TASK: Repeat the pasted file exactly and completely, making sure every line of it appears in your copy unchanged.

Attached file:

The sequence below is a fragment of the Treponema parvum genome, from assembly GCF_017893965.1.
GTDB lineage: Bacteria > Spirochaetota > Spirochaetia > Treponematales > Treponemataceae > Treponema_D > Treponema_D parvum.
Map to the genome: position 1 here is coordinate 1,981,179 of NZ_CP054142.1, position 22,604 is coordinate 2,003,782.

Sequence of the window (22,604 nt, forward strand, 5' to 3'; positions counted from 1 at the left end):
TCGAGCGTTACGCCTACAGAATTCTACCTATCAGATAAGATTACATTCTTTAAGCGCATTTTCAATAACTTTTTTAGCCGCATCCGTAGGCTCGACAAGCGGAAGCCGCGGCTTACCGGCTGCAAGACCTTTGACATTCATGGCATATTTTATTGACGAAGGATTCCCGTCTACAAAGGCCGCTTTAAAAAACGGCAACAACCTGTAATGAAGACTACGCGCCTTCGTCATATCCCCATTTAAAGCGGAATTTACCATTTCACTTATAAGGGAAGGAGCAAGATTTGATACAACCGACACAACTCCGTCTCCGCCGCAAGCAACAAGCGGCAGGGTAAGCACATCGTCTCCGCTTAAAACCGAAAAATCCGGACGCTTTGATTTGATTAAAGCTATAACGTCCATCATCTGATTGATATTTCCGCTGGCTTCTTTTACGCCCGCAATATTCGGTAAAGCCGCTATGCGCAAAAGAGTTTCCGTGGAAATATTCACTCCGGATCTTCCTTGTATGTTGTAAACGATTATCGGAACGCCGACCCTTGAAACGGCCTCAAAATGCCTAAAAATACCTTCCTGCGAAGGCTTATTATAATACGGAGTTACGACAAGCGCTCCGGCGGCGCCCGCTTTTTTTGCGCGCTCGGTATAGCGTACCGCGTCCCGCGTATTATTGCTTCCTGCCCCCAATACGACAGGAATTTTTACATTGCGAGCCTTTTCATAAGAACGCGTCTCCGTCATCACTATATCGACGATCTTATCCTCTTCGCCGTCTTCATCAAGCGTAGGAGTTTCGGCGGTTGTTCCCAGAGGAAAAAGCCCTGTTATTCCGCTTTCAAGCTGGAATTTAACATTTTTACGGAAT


The sequence below is a fragment of the Treponema parvum genome, from assembly GCF_017893965.1.
GTDB lineage: Bacteria > Spirochaetota > Spirochaetia > Treponematales > Treponemataceae > Treponema_D > Treponema_D parvum.
Map to the genome: position 1 here is coordinate 1,981,179 of NZ_CP054142.1, position 22,604 is coordinate 2,003,782.

Sequence of the window (22,604 nt, forward strand, 5' to 3'; positions counted from 1 at the left end):
TCGAGCGTTACGCCTACAGAATTCTACCTATCAGATAAGATTACATTCTTTAAGCGCATTTTCAATAACTTTTTTAGCCGCATCCGTAGGCTCGACAAGCGGAAGCCGCGGCTTACCGGCTGCAAGACCTTTGACATTCATGGCATATTTTATTGACGAAGGATTCCCGTCTACAAAGGCCGCTTTAAAAAACGGCAACAACCTGTAATGAAGACTACGCGCCTTCGTCATATCCCCATTTAAAGCGGAATTTACCATTTCACTTATAAGGGAAGGAGCAAGATTTGATACAACCGACACAACTCCGTCTCCGCCGCAAGCAACAAGCGGCAGGGTAAGCACATCGTCTCCGCTTAAAACCGAAAAATCCGGACGCTTTGATTTGATTAAAGCTATAACGTCCATCATCTGATTGATATTTCCGCTGGCTTCTTTTACGCCCGCAATATTCGGTAAAGCCGCTATGCGCAAAAGAGTTTCCGTGGAAATATTCACTCCGGATCTTCCTTGTATGTTGTAAACGATTATCGGAACGCCGACCCTTGAAACGGCCTCAAAATGCCTAAAAATACCTTCCTGCGAAGGCTTATTATAATACGGAGTTACGACAAGCGCTCCGGCGGCGCCCGCTTTTTTTGCGCGCTCGGTATAGCGTACCGCGTCCCGCGTATTATTGCTTCCTGCCCCCAATACGACAGGAATTTTTACATTGCGAGCCTTTTCATAAGAACGCGTCTCCGTCATCACTATATCGACGATCTTATCCTCTTCGCCGTCTTCATCAAGCGTAGGAGTTTCGGCGGTTGTTCCCAGAGGAAAAAGCCCTGTTATTCCGCTTTCAAGCTGGAATTTAACATTTTTACGGAAT